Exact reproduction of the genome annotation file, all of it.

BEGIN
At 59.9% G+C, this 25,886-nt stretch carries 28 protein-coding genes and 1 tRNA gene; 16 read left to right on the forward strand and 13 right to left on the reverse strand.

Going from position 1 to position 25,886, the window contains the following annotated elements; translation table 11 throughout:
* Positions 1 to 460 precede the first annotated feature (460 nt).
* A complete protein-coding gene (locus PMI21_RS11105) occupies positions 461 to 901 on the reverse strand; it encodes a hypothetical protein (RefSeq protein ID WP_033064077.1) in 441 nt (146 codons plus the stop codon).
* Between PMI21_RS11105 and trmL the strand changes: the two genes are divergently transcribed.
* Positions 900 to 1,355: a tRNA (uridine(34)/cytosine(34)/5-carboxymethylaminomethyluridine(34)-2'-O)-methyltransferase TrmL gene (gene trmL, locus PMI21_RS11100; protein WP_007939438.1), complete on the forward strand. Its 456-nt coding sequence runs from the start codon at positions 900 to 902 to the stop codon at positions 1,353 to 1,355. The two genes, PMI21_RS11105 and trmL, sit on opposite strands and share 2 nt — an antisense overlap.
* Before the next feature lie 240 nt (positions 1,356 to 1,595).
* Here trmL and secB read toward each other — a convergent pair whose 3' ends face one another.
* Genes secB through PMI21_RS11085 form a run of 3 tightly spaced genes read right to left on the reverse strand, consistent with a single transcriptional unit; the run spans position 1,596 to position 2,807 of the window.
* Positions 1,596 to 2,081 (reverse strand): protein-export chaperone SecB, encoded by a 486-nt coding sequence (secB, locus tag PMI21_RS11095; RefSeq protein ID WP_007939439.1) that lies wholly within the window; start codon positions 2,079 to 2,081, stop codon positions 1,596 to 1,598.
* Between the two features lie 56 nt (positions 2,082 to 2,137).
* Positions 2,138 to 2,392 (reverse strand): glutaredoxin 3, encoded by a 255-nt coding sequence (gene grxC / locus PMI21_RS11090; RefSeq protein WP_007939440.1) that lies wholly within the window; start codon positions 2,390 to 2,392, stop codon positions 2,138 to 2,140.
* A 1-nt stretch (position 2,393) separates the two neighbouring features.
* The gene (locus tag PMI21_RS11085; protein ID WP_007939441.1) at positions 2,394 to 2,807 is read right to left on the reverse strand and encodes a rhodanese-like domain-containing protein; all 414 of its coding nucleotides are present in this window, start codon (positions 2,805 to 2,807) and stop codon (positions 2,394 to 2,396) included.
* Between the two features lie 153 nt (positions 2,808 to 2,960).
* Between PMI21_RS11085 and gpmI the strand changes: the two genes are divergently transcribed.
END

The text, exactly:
At 59.9% G+C, this 25,886-nt stretch carries 28 protein-coding genes and 1 tRNA gene; 16 read left to right on the forward strand and 13 right to left on the reverse strand.

Going from position 1 to position 25,886, the window contains the following annotated elements; translation table 11 throughout:
* Positions 1 to 460 precede the first annotated feature (460 nt).
* A complete protein-coding gene (locus PMI21_RS11105) occupies positions 461 to 901 on the reverse strand; it encodes a hypothetical protein (RefSeq protein ID WP_033064077.1) in 441 nt (146 codons plus the stop codon).
* Between PMI21_RS11105 and trmL the strand changes: the two genes are divergently transcribed.
* Positions 900 to 1,355: a tRNA (uridine(34)/cytosine(34)/5-carboxymethylaminomethyluridine(34)-2'-O)-methyltransferase TrmL gene (gene trmL, locus PMI21_RS11100; protein WP_007939438.1), complete on the forward strand. Its 456-nt coding sequence runs from the start codon at positions 900 to 902 to the stop codon at positions 1,353 to 1,355. The two genes, PMI21_RS11105 and trmL, sit on opposite strands and share 2 nt — an antisense overlap.
* Before the next feature lie 240 nt (positions 1,356 to 1,595).
* Here trmL and secB read toward each other — a convergent pair whose 3' ends face one another.
* Genes secB through PMI21_RS11085 form a run of 3 tightly spaced genes read right to left on the reverse strand, consistent with a single transcriptional unit; the run spans position 1,596 to position 2,807 of the window.
* Positions 1,596 to 2,081 (reverse strand): protein-export chaperone SecB, encoded by a 486-nt coding sequence (secB, locus tag PMI21_RS11095; RefSeq protein ID WP_007939439.1) that lies wholly within the window; start codon positions 2,079 to 2,081, stop codon positions 1,596 to 1,598.
* Between the two features lie 56 nt (positions 2,082 to 2,137).
* Positions 2,138 to 2,392 (reverse strand): glutaredoxin 3, encoded by a 255-nt coding sequence (gene grxC / locus PMI21_RS11090; RefSeq protein WP_007939440.1) that lies wholly within the window; start codon positions 2,390 to 2,392, stop codon positions 2,138 to 2,140.
* A 1-nt stretch (position 2,393) separates the two neighbouring features.
* The gene (locus tag PMI21_RS11085; protein ID WP_007939441.1) at positions 2,394 to 2,807 is read right to left on the reverse strand and encodes a rhodanese-like domain-containing protein; all 414 of its coding nucleotides are present in this window, start codon (positions 2,805 to 2,807) and stop codon (positions 2,394 to 2,396) included.
* Between the two features lie 153 nt (positions 2,808 to 2,960).
* Between PMI21_RS11085 and gpmI the strand changes: the two genes are divergently transcribed.